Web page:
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"What Works?": Core Knowledge Required in Social Work With the Offender

NCJ Number
Acta Criminologica Volume: 17 Issue: 1 Dated: 2004 Pages: 103-114
L. Holtzhausen
Date Published
12 pages
This article reviews the literature on the core knowledge required for social workers who practice in the corrections field.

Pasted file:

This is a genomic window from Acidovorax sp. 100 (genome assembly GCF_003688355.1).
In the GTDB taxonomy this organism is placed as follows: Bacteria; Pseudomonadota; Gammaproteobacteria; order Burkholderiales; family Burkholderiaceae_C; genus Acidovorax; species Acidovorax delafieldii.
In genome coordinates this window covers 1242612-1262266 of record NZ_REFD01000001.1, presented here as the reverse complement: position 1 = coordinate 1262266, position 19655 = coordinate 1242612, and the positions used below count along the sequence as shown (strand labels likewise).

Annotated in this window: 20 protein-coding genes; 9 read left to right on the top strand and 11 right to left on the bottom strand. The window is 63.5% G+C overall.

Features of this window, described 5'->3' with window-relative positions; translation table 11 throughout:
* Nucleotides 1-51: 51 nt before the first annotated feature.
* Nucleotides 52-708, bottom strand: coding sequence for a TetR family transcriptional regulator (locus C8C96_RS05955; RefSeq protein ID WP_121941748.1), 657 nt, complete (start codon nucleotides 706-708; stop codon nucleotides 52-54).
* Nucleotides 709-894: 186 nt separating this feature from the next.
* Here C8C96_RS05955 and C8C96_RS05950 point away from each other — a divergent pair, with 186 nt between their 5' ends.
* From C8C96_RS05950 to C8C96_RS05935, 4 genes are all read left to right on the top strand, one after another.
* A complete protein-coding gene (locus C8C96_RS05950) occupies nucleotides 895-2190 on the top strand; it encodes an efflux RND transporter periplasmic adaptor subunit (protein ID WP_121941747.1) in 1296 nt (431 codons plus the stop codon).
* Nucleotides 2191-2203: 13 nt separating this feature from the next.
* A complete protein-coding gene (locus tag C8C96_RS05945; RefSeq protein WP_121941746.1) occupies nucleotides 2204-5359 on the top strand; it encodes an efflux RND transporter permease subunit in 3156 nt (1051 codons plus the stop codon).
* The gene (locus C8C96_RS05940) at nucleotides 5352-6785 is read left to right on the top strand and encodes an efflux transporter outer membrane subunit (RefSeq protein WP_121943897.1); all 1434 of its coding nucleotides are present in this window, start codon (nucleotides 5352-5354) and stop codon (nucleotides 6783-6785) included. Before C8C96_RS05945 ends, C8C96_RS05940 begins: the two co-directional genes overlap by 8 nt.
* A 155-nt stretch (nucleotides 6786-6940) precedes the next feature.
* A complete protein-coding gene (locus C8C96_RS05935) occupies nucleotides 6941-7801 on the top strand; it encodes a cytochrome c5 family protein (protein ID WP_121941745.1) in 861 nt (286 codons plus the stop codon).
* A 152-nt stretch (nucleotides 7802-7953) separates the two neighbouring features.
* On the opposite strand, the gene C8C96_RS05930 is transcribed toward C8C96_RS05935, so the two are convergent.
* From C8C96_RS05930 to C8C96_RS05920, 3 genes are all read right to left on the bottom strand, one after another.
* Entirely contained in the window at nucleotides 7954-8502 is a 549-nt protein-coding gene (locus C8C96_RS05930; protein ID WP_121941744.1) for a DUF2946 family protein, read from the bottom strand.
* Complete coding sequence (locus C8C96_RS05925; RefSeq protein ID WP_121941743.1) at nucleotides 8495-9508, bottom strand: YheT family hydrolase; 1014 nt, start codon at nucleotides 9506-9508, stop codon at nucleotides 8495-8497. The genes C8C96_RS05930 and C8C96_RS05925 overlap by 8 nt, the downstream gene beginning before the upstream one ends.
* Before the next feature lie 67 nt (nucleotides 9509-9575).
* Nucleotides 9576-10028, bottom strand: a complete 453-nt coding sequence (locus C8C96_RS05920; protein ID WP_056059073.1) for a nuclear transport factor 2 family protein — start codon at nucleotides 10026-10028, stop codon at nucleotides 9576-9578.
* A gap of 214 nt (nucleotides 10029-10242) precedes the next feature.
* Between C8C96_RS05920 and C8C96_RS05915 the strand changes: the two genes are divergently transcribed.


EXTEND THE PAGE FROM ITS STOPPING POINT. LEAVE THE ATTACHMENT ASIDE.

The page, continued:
Social workers in corrections must have the same general knowledge required and expected of all social workers. In addition, they must have a specialized body of knowledge that pertains to offending behavior, factors that contribute to crime, theories and models of deviance, organizational issues, the criminal justice system, and the effectiveness of various types of intervention for different types of offenders. In outlining the characteristics of these various bodies of knowledge, this article focuses first on criminology and the study of crime and deviance. It discusses various explanations of crime and deviance, including those related to biological, economic, psychological, sociological, and conflict theories. The article then addresses the effectiveness of intervention and sanctions. It discusses general theories, theoretical constructs, and techniques that have been found to be empirically effective in the treatment of offenders. One treatment approach that meets this condition is cognitive-behavioral therapy. This therapy is based in the principle that behavior can be modified through the systematic use of empirically based learning principles. This therapeutic method is a relatively short-term form of psychotherapy that is active and directive. Behavioral therapy and behavioral modification are also discussed. Behavioral therapy emphasizes counterconditioning, which refers to the interchanging of one type of response for another more acceptable response based on learning principles. Behavior modification emphasizes the use of conditions and stimuli that foster and condition positive behaviors. Other treatment techniques mentioned are psychoanalysis, logotherapy, system theory, and reality therapy. 35 references